Contents


Will the Tea Get Cold?

The Tea Party and the Remaking of Republican Conservatism by Theda Skocpol and Vanessa Williamson

The Tea Party: Three Principles by Elizabeth Price Foley

Tea Party Patriots: The Second American Revolution by Mark Meckler and Jenny Beth Martin

They Clamor for Our Attention

The Renaissance Portrait from Donatello to Bellini an exhibition at the Bode-Museum Berlin, August 25–November 20, 2011, and the Metropolitan Museum of Art, New York City, December 21, 2011–March 18, 2012

Why Not Frack?

The End of Country by Seamus McGraw

Under the Surface: Fracking, Fortunes, and the Fate of the Marcellus Shale by Tom Wilber

Gasland a documentary film by Josh Fox

Schools We Can Envy

Finnish Lessons: What Can the World Learn from Educational Change in Finland? by Pasi Sahlberg, with a foreword by Andy Hargreaves

The Abbey That Jumped the Shark

Downton Abbey a television series created by Julian Fellowes

Below Stairs: The Classic Kitchen Maid’s Memoir That Inspired Upstairs, Downstairs and Downton Abbey by Margaret Powell

A Tale of Two Bishops and a Brilliant Saint

Ambrose and John Chrysostom: Clerics between Desert and Empire by J.H.W.G. Liebeschuetz

Ambrose of Milan: Political Letters and Speeches translated from the Latin with an introduction and notes by J.H.W.G. Liebeschuetz, with the assistance of Carole Hill

Font of Life: Ambrose, Augustine, and the Mystery of Baptism by Garry Wills

Augustine’s Confessions: A Biography by Garry Wills

Once Out of Nature: Augustine on Time and the Body by Andrea Nightingale

Contributors

Stanisław Barańczak is a poet, translator, and literary critic. He won the 2007 Nike Award for the best work of Polish literature published in the previous year and the 2009 Silesius Poetry Award for lifetime achievement. He is a professor of Polish language and literature at Harvard University.

Julian Bell is a painter based in Lewes, England. A new ­rewritten edition of his book What Is Painting? will be published in October. (July 2017)

Elaine Blair is a regular contributor to The New York Review. (July 2017)

Katherine Boo, a Pulitzer-Prize–winning journalist and staff writer at The New Yorker, has spent the last twenty years writing about poverty and how people get out of it. The essay in this issue appears as the prologue to Behind the Beautiful Forevers: Life, Death, and Hope in a Mumbai Undercity, just published by Random House.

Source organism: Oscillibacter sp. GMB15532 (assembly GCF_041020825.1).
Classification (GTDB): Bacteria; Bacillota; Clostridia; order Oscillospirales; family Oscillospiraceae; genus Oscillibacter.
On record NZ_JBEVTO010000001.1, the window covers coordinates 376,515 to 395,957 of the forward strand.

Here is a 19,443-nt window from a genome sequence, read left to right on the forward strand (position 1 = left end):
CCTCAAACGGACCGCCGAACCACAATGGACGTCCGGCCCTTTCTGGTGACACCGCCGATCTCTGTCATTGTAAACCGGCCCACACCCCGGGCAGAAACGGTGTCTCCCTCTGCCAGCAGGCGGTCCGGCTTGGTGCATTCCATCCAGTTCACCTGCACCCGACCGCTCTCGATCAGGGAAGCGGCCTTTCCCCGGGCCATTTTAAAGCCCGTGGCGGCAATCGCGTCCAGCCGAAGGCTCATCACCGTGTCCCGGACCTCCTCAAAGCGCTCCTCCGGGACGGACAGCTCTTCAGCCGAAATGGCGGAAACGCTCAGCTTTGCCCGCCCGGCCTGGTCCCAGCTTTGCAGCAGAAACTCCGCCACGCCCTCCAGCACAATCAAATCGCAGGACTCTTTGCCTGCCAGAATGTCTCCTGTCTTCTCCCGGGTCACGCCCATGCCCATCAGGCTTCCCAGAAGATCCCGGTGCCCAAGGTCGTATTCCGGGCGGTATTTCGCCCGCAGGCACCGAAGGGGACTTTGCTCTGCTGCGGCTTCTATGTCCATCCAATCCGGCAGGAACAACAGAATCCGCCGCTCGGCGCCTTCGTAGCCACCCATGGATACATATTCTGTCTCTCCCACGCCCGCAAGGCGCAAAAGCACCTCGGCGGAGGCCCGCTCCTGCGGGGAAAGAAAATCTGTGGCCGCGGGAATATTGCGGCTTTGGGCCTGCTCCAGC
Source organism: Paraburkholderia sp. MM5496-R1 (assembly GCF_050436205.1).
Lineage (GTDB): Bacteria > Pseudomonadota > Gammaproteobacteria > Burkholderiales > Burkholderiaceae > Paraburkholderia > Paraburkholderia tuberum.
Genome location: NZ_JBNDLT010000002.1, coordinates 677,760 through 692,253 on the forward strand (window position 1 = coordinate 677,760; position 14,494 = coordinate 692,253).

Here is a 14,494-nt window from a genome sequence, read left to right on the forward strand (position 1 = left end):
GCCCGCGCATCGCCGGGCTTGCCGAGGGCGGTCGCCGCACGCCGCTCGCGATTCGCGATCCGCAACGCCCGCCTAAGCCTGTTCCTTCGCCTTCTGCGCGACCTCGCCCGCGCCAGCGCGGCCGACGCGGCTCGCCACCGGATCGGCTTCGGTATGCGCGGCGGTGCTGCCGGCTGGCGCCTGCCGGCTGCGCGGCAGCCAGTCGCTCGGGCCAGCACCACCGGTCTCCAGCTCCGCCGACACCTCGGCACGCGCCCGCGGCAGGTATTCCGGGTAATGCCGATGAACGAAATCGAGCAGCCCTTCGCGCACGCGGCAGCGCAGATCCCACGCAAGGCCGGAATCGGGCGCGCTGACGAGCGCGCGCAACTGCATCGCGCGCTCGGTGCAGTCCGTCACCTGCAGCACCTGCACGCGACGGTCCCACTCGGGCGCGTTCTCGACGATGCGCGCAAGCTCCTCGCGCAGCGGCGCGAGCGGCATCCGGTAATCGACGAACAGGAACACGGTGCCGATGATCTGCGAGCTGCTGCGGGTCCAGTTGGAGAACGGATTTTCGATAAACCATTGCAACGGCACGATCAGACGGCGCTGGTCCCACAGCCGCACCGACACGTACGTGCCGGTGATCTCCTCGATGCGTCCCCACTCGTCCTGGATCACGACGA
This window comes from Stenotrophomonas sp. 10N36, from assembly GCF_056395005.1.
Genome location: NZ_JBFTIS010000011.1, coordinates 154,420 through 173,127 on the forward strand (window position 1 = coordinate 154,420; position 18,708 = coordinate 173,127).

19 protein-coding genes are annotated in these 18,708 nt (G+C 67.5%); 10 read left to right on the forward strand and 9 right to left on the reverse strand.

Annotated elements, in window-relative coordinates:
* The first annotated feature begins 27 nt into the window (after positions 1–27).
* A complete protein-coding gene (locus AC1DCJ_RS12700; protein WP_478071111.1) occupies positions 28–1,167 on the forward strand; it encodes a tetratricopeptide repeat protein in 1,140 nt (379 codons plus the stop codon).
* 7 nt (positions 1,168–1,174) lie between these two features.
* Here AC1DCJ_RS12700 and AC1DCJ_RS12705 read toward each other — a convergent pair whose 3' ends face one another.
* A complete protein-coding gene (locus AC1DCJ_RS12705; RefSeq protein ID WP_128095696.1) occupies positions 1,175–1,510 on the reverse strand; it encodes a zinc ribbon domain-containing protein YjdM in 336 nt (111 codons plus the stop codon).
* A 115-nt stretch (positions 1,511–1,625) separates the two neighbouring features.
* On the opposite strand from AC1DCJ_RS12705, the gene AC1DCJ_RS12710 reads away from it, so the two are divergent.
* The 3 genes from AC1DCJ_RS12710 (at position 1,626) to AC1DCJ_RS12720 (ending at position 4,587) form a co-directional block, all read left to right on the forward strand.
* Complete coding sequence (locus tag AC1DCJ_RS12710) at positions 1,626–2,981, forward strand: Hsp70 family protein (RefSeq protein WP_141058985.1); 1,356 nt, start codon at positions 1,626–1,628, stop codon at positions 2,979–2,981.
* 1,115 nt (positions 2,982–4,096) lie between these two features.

(March 2012)

Peter Brown is the Philip and Beulah Rollins Professor of History Emeritus at Princeton. His books include Augustine of Hippo: A Biography and, most recently, Treasure in Heaven: The Holy Poor in Early Christianity. (October 2017)

Andrew Butterfield is President of Andrew Butterfield Fine Arts. He is the author of The Sculptures of Andrea del Verrocchio, among other books. (May 2016)

Clare Cavanagh is Frances Hooper Professor in the Arts and Humanities and Chair of the Department of Slavic Languages and Literatures at Northwestern.
 (November 2017)

James Fenton is a British poet and literary critic. From 1994 until 1999, he was Oxford Professor of Poetry; in 2015 he was awarded the PEN Pinter Prize. He is the author of School of Genius: A History of the Royal Academy of Arts and, most recently, Yellow Tulips: Poems, 1968–2011.
 (October 2017)

Jeffrey Gettleman is the South Asia bureau chief for The New York Times and the author of Love, Africa: A Memoir of Romance, War, and Survival. He was awarded a Pulitzer Prize in 2012 for his reporting from Somalia and Sudan. (December 2017)

Stephen Greenblatt is Cogan University Professor of the Humanities at Harvard. His new book, The Rise and Fall of Adam and Eve, will be published in September. (April 2017)

Diane Johnson is a novelist and critic. She is the author of Lulu in Marrakech and Le Divorce, among other novels, and a memoir, Flyover Lives.
 (October 2017)

Bill McKibben is the founder of 350.org, the Schumann Distinguished Scholar at Middlebury, and the author, most recently, of Oil and Honey: The Education of an Unlikely Activist. (February 2017)

Edward Mendelson is Lionel Trilling Professor in the Humanities at Columbia. His latest book is Early Auden, Later Auden: A Critical Biography.
 (September 2017)

Tim Parks is the author of many novels, translations, and works of nonfiction, most recently Life and Work: Writers, Readers, and the Conversations Between Them and the novel In Extremis. (November 2017)

Diane Ravitch is Research Professor of Education at NYU. Her most recent book is Reign of Error: The Hoax of the Privatization Movement and the Danger to America’s Public Schools. (December 2017)

Wisława Szymborska (1923–2012) won the Nobel Prize for Literature in 1996.

Sam Tanenhaus’s books include The Death of Conservatism and Whittaker Chambers. He is writing a biography of William F. Buckley Jr. and is the US Writer at Large for Prospect. (November 2017)

Simon Winchester is the author of The Professor and the Madman, The Man Who Loved China, and Krakatoa, among other books. His new book, The Perfectionists: A Brief History of Precision, will be published next May. (November 2017)